Wahala in Nigeria

Youth groups set fire to the independent electoral commission, in the predominantly Muslim area of Ungwarimi in Kaduna. Image by Bénédicte Kurzen. Nigeria, 2011.

The body of Abdul Aziz Lawal, 13, who was slain by a stray bullet in the predominantly Muslim area of Ungwarimi, in Kaduna. Image by Bénédicte Kurzen. Nigeria, 2011.

Clouds of black smoke were visible along the horizon in the early morning. Skirmishes had erupted overnight between supporters of Muhammadu Buhari and police. Partial results from Saturday's presidential poll were already showing an insurmountable lead for the incumbent, Goodluck Jonathan—a Christian from the south. Campaign representatives for Buhari, Jonathan's principle challenger and a northern Muslim, had begun to cry foul, alleging that voter turnout in a number of predominantly Christian states in the south had been inflated. By morning, Kaduna's Muslim neighborhoods were on fire.

Nigerians have a catch-all term that covers everything from trouble with in-laws to deadly political unrest— wahala. Today was going to be a wahala day.

The presidential polls over the weekend and a legislative vote held a week earlier were partially marred by a series of bombings and attacks by gunmen. But despite the violence, observers have deemed them the best in the country's history. And though not perfect, the process has indeed been a vast improvement over a horrendous 2007 election.

Clearly though, not everyone agreed. And the breakdown of the results revealed striking divisions between Muslims and Christians.

“We know General Buhari won the election on Saturday. They must change this government, or we will change it ourselves,” one young man shouted as others dragged trash into an elections commission office—fuel for a fire that was already consuming most of the structure. Half a dozen vehicles smoldered in the parking lot.

A block away hundreds of angry young men crowded around a flaming barricade of tires and steel dumpsters. Some had blackened their faces with ash. Others brandished improvised protest signs—“Change” and “No Mo Goodluck.”

After a few tentative scouting passes, the police arrived. The sound of engines at full throttle and screeching tires was followed shortly after by a pop as a teargas canister sailed into the crowd. The protesters scattered and disappeared, leaving behind a few unfortunate stragglers to bear the brunt of the policemen's rage.

Shots were fired in the air. A few motorbikes unwisely parked within sight of the barricades were rapidly loaded into pick-ups. Then the police tore off, handing control of the streets back to the young men.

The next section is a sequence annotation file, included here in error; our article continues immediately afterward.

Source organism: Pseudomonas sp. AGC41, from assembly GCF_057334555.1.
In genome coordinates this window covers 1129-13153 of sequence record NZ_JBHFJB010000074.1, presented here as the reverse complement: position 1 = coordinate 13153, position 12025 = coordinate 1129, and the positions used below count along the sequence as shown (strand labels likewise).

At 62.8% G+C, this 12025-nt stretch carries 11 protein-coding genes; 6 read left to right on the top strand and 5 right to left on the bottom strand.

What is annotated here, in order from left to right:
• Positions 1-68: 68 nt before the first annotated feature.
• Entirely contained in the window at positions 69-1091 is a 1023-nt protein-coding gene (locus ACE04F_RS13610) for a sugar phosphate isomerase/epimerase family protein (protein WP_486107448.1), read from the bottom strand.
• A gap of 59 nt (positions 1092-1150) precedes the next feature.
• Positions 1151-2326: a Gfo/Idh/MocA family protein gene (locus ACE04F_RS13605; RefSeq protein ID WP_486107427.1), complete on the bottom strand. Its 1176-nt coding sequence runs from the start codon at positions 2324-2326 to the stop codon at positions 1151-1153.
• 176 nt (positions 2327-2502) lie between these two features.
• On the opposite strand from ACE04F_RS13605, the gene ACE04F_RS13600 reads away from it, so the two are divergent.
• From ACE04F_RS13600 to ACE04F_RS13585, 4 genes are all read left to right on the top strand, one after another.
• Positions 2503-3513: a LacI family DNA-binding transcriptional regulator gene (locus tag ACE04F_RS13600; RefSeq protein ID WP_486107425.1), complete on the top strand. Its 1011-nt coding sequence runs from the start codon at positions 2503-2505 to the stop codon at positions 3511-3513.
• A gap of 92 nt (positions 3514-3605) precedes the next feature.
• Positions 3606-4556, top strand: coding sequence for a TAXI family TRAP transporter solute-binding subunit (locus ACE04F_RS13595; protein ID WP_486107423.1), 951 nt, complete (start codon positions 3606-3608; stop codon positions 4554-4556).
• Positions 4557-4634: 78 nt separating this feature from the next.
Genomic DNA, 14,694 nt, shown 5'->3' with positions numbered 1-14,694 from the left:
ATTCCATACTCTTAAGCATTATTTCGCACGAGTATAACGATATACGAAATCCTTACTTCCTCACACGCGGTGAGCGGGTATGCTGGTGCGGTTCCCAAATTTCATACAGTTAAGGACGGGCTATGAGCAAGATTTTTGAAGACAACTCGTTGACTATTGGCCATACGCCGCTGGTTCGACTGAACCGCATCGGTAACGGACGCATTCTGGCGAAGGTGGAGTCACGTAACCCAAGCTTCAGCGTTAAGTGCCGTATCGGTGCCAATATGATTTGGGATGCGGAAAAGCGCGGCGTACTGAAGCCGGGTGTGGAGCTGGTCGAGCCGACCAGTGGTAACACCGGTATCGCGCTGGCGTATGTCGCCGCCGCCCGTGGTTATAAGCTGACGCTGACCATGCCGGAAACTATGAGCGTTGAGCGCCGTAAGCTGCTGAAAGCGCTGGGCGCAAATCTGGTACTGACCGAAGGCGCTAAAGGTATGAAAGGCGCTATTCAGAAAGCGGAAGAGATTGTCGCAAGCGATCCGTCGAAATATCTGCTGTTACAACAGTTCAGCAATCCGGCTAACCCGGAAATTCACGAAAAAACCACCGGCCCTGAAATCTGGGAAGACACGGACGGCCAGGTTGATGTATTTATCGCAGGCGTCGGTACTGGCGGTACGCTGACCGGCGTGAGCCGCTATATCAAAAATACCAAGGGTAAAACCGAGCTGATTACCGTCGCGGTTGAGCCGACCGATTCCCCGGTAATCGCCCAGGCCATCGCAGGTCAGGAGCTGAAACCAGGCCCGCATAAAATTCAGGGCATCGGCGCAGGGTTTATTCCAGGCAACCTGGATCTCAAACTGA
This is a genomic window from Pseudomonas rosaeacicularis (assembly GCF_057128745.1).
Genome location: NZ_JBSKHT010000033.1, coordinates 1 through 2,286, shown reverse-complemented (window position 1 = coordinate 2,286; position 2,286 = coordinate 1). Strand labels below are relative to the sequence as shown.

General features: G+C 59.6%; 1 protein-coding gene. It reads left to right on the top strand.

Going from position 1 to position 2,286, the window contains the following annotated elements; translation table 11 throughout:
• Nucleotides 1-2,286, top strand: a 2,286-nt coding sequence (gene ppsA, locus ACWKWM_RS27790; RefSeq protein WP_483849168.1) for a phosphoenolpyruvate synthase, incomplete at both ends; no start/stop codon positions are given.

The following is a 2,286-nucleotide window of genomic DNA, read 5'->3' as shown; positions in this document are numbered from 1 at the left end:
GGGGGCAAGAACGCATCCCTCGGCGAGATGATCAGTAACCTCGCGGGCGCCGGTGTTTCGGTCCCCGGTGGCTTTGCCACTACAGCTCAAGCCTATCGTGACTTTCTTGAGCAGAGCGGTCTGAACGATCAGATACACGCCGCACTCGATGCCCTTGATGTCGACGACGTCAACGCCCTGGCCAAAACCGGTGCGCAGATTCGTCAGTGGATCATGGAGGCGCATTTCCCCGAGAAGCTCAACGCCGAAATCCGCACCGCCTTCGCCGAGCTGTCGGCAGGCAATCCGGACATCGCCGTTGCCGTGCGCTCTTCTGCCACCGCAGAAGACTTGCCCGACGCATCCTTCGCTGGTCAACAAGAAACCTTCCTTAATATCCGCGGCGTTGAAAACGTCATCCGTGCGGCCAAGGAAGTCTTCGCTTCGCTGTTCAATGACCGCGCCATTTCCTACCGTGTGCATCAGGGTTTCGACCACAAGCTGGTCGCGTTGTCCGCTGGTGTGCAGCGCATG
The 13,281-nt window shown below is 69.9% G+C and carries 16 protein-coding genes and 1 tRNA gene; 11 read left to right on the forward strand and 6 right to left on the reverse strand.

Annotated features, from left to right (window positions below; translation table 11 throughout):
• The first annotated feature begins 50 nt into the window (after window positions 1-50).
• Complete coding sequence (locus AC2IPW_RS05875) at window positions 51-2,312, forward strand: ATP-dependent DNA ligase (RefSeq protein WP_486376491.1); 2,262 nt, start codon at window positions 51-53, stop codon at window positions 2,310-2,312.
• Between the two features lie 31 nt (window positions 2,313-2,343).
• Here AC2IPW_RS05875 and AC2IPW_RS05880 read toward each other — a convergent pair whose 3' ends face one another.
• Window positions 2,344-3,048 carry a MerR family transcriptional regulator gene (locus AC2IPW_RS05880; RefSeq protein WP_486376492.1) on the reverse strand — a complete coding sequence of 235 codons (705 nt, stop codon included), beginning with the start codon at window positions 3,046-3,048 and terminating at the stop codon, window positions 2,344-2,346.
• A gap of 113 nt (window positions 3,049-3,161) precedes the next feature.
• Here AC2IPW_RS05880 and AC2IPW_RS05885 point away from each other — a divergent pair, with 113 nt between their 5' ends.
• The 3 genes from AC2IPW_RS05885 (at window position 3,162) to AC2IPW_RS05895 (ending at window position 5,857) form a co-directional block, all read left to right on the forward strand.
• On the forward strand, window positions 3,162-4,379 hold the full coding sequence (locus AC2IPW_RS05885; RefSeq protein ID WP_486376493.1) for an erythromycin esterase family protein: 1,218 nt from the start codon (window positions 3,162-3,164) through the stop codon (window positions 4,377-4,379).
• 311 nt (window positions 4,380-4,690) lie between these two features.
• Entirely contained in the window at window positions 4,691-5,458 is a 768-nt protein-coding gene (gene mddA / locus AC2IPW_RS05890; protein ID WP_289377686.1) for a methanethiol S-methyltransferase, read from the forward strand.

Sheltered in a courtyard with just a concrete wall separating her from the violence, 72-year-old Hadjara Ibrahim sat, disgusted.

“All the police are thieves,” she said in reference to the stolen motorbikes. “Burn houses. Burn mosque. Burn church. Burn that. Kill that. The ruling people are not here. Their family in London. You see the boys jumping about? No school. No job. Their families are suffering. Their parents are suffering.”

As I spoke with her, the same scenario was playing out across the north, in Bauchi, in Kano, in Gombe, in Zaria. Homes, government buildings and churches were burning. The Nigerian Red Cross officials spoke of "many killed" and "bodies in the streets."

During an afternoon lull in the violence, we walked through deserted streets. A row of shops, normally pumping to the pulse of small-time commerce, was abandoned and shuttered. Then, coming upon a group of young men sitting in the shade of a wall, one stepped forward, hopped on a bicycle and told us to follow him.

A few blocks away a crowd had gathered in front of a small apartment block. As we moved inside, a man took my arm and said, “See what they have done.” At that moment a small group rounded the corner carrying a wooden stretcher. A green tapestry embroidered with ornate Arabic text in gold covered the body of 13-year-old Abdul-Aziz Lawal. Underneath, blood seeped through a white shroud.

“Nobody has told me anything,” said his father, still dazed. He had not been home when it happened. “They told me at the hospital that he was upstairs when the bullet arrived.”

A neighbor had also been hit and was now at the hospital. The families, I was told, had been instructed by the police to “consider it an unfortunate accident.”